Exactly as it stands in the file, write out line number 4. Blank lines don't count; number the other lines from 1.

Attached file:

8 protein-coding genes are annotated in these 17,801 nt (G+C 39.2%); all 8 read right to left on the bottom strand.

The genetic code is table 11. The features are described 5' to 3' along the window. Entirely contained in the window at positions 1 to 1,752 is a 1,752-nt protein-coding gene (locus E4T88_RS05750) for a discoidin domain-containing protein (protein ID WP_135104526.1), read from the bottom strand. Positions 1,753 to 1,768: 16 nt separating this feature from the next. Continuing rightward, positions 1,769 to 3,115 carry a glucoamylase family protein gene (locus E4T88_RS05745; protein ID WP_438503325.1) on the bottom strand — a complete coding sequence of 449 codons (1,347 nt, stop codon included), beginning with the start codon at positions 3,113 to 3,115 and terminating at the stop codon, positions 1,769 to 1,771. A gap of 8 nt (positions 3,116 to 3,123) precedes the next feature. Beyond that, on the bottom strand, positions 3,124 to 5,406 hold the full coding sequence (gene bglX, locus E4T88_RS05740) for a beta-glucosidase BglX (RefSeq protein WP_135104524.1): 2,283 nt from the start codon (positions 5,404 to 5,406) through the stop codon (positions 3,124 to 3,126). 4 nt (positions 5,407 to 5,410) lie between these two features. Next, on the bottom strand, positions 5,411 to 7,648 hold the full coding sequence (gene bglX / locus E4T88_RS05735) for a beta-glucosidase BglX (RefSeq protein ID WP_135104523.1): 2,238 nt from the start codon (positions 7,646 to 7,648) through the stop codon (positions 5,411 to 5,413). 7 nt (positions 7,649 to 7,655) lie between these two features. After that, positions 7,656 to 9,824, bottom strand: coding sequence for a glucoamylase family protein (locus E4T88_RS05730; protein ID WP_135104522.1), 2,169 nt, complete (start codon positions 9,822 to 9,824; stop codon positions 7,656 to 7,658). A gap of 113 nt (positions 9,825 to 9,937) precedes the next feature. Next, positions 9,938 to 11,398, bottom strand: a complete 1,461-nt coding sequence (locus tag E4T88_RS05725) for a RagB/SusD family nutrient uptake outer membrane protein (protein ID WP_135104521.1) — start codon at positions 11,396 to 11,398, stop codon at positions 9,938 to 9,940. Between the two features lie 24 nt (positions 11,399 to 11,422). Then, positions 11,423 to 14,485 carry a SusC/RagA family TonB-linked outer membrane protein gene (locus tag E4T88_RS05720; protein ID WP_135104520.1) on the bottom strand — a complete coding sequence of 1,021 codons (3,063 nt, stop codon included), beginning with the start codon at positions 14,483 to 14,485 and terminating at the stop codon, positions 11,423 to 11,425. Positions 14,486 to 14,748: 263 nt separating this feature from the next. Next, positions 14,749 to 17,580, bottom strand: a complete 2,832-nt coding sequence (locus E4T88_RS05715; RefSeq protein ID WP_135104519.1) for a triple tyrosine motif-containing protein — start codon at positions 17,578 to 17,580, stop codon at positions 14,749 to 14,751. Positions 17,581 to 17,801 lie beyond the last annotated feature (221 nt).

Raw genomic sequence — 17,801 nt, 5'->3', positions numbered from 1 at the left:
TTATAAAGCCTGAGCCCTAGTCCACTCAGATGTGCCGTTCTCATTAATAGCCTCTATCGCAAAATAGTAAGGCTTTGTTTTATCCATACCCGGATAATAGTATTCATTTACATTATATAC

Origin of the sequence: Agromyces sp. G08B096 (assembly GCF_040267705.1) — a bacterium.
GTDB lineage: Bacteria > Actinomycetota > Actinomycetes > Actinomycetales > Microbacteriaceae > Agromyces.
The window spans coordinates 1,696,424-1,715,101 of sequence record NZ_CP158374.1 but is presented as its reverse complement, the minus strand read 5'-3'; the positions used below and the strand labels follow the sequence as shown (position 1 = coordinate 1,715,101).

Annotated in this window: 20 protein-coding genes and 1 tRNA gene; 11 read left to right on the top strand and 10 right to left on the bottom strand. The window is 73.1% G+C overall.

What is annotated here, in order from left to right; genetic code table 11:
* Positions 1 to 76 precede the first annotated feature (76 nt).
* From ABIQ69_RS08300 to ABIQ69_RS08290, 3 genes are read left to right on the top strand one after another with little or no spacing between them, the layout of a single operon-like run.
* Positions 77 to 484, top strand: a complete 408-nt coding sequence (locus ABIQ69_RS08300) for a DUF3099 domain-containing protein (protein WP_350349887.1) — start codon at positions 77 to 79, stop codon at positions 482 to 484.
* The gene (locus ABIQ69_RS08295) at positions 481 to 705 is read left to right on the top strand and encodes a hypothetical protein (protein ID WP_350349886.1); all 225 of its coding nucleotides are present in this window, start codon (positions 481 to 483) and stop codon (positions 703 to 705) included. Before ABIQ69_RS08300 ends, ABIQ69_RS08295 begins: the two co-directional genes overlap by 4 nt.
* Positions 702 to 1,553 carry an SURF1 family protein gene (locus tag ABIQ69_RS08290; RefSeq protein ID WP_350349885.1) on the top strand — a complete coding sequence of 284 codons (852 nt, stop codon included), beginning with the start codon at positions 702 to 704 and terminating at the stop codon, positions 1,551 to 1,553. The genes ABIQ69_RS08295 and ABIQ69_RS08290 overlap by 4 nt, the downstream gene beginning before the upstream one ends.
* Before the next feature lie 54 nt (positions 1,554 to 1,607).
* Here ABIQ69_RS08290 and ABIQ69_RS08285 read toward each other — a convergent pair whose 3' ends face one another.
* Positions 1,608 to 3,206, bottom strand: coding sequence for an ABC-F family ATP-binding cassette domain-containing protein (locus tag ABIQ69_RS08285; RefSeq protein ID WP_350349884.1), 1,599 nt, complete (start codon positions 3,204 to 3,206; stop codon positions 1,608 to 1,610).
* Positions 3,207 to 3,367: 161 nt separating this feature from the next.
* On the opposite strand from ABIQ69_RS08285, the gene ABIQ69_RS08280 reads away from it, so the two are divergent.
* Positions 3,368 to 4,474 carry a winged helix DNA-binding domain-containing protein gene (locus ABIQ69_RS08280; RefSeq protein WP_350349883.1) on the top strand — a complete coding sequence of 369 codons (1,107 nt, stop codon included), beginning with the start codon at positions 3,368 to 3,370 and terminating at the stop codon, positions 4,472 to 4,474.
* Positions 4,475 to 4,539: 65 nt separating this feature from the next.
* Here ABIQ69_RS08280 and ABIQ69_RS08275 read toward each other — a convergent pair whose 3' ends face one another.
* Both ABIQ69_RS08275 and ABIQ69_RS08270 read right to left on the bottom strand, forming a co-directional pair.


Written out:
TTATAAAGCCTGAGCCCTAGTCCACTCAGATGTGCCGTTCTCATTAATAGCCTCTATCGCAAAATAGTAAGGCTTTGTTTTATCCATACCCGGATAATAGTATTCATTTACATTATATAC